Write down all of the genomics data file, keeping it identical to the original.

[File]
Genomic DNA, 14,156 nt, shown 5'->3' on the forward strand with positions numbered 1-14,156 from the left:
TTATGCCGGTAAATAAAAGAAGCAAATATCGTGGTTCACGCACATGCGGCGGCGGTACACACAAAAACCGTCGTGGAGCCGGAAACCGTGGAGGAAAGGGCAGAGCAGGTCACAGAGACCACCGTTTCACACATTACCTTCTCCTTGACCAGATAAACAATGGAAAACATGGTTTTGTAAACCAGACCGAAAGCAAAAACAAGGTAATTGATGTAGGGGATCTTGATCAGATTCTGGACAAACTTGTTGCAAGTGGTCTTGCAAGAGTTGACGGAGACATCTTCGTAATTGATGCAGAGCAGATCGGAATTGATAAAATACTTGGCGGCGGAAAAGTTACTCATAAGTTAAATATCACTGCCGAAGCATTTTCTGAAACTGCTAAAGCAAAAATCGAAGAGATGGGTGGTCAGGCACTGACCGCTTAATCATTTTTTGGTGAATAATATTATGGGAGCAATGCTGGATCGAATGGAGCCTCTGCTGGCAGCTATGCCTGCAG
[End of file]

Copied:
Genomic DNA, 14,156 nt, shown 5'->3' on the forward strand with positions numbered 1-14,156 from the left:
TTATGCCGGTAAATAAAAGAAGCAAATATCGTGGTTCACGCACATGCGGCGGCGGTACACACAAAAACCGTCGTGGAGCCGGAAACCGTGGAGGAAAGGGCAGAGCAGGTCACAGAGACCACCGTTTCACACATTACCTTCTCCTTGACCAGATAAACAATGGAAAACATGGTTTTGTAAACCAGACCGAAAGCAAAAACAAGGTAATTGATGTAGGGGATCTTGATCAGATTCTGGACAAACTTGTTGCAAGTGGTCTTGCAAGAGTTGACGGAGACATCTTCGTAATTGATGCAGAGCAGATCGGAATTGATAAAATACTTGGCGGCGGAAAAGTTACTCATAAGTTAAATATCACTGCCGAAGCATTTTCTGAAACTGCTAAAGCAAAAATCGAAGAGATGGGTGGTCAGGCACTGACCGCTTAATCATTTTTTGGTGAATAATATTATGGGAGCAATGCTGGATCGAATGGAGCCTCTGCTGGCAGCTATGCCTGCAG